William Wallace Brier - Pioneer Missionary

On February 16, 1850, a young minister and his bride left Crawfordsville, Indiana, traveled up the Ohio river and across Pennsylvania to New York, where they arrived on the 23rd. This young man was William Wallace Brier; his wife was Elizabeth Brier. They were bound for California under the auspices of the American Home Missionary Society, who managed both Presbyterian and Congregational Church missionaries.

The couple was delayed in their departure from New York until May 2. They reached Chagres, Panama ten days later. After crossing the isthmus they reached the Pacific shores to find 3,000 people awaiting transportation to San Francisco. It was not until July 18 that they could secure passage up the coast. During the over two months delay, Brier wrote home that he had "preached every Sabbath since the first. I have had large congregations as could be accommodated, sitting and standing."

The Briers arrived in California to learn that he had been assigned to establish a church in Marysville. He left his pregnant wife at Mission San Jose with relatives, and, in his letters to his wife, noted, "On the 8th of September I preached my first sermon in this place. All the stores were open and business was as on weekdays. I stood under an oak tree in the Plaza while I sang an old sacred song (of 'camp meeting' origin), many came running from every quarter to hear what was up."

Mrs. Brier, in her reminiscences written fifty years later, commented, "A lot had been given us in Marysville. Mr. Brier, with the help of a cheap car-penter ($10 to $16 a day was the usual price) had

built a house, the dimensions of which were 10 x 20 feet. It was not finished when I went into it. We could see the stars through the cracks. But when it was lined in calico, it was very cozy. We had a partition of calico to make two rooms. Mr. B. made a bedstead and a lounge. The top had hinges. It was the only closet we had. It served as a spare bed frequently. Two rooms were added the following year. There were more cloth tents in the town than wooden houses. So we were quite swell."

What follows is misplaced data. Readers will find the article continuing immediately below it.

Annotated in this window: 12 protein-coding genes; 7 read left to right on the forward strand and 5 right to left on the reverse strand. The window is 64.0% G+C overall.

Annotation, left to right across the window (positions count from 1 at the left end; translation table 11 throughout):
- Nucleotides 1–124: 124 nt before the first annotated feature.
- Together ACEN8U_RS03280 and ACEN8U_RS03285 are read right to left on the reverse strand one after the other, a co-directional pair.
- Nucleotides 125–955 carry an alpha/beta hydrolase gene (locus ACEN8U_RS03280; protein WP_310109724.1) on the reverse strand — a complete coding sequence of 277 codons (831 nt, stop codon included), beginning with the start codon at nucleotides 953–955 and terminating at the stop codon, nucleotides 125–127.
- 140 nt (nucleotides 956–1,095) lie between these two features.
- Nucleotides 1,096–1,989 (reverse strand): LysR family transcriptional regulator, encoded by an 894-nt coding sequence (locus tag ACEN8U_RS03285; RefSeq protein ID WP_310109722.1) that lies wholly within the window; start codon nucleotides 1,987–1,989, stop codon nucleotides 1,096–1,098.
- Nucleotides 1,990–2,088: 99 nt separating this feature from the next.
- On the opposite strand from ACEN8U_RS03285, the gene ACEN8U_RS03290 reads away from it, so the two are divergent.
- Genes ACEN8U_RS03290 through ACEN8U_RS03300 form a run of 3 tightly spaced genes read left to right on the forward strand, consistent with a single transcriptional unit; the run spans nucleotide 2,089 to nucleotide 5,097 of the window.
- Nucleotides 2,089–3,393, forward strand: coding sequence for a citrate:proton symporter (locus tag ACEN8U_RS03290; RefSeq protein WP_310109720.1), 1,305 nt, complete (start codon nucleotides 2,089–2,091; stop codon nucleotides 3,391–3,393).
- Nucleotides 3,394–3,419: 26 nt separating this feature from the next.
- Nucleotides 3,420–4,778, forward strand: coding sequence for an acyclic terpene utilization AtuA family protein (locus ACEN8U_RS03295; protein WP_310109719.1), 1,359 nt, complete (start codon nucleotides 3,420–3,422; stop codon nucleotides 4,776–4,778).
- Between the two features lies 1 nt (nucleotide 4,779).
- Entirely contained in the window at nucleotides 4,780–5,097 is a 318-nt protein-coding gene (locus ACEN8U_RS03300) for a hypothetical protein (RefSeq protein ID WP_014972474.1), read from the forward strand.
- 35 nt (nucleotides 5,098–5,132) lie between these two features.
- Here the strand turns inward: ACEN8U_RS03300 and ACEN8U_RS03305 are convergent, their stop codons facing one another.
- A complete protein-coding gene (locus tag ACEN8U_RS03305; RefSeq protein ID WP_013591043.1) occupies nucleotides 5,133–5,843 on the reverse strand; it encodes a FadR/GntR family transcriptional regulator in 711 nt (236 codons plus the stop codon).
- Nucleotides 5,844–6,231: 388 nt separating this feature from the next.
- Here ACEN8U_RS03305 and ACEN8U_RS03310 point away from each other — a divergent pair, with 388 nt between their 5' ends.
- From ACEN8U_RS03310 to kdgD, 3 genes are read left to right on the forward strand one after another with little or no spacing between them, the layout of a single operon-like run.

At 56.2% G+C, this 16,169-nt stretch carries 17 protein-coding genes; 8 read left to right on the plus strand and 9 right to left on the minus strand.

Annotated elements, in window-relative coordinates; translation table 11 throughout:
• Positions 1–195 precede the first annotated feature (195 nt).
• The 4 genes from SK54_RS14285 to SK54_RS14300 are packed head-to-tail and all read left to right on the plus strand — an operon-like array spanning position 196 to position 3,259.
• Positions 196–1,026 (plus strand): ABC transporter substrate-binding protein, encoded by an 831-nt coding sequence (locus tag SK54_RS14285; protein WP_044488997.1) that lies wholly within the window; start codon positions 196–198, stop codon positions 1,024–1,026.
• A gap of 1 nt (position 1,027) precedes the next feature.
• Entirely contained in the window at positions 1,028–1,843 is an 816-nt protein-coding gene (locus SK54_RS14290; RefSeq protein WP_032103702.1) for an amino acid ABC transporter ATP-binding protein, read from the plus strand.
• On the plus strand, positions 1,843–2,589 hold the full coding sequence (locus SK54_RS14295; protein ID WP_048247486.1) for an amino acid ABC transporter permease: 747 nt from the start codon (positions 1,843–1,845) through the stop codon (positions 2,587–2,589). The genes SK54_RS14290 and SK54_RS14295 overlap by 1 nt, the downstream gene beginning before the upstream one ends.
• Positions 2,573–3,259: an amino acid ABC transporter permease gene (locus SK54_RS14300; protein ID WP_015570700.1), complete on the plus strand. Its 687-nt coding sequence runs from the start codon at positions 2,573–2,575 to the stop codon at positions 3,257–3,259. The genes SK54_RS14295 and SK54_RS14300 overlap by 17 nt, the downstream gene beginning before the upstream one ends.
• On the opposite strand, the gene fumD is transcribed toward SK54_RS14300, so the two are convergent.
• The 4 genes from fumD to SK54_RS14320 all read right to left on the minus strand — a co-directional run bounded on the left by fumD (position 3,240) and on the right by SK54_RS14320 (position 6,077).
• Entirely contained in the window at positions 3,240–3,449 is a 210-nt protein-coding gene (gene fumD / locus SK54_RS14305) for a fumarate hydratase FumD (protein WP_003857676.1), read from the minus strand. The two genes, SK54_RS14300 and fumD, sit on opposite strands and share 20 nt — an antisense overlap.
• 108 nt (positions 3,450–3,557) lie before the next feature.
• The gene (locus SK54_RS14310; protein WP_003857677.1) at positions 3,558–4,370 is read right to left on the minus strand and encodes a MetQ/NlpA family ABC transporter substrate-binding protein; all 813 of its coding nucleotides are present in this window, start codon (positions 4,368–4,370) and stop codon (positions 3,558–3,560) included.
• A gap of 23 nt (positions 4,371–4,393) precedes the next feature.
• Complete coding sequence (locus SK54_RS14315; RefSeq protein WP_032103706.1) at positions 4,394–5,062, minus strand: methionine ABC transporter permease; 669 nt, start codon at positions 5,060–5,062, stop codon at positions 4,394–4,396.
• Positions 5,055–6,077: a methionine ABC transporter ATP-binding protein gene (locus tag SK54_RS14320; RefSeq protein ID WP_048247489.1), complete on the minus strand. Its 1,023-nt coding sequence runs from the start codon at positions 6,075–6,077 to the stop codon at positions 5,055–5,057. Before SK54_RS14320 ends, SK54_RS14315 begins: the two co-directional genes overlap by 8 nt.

She continued: "Services were held in the Court House. Women were few. Our Elder used to say that he came to church to see the baby as much as to hear the sermon. Ours was the first in town. Men have stopped by our door and with streaming eyes say 'I would like to see the baby. I left one at home'."

Rev. Brier worked tirelessly to solicit funds to construct a Presbyterian Church in Marysville. He raised about $6,000 within the community, even going to mining camps on foot, where he would preach and take up an offering, raising several hundred dollars that way.

Brier's health had been poor since an attack of chagres fever in Panama. He found the summer heat in Marysville almost unbearable, and subsequently asked to be relieved.

He and his family returned to the Bay Area, settling in the village of Centerville, building one of the first homes there. He continued his missionary work, organizing a Presbyterian Church in Centerville in June, 1853. Over the next twenty years Brier organized Presbyterian Churches in Alvarado, Livermore (1871), Pleasanton (1876), Milpitas, and in 1860, organized a congregation in Red Bluff. That same year (1860), Brier was appointed Superintendent of Missions for Nevada where he founded the church in Carson City in 1861, the oldest Presbyterian Church in that state, and the church in Virginia City in 1862. In all, he organized at least ten churches in California and Nevada. In the mid-1860s he served as Alameda County Superintendent of Schools.

William Wallace Brier died on June 3, 1887, 66 years old, and is buried in the cemetery which surrounds the First Presbyterian Church in Centerville.

Return to Table of Contents

Rolled newspaper

Life in the Past Lane

By Jon Bryan

From The Livermore Herald on January 19, 1901:

Frightful Death of Wendell Jordan

Scalded in a Vat of Boiling Malt. His Foot Evidently Slipped While Cleaning a Tank Above and He Fell to His Death.

One of the most terrible accidents that has ever occurred in Livermore, deprived the town on Thursday of one of its most respected citizens, Wendell Jordan.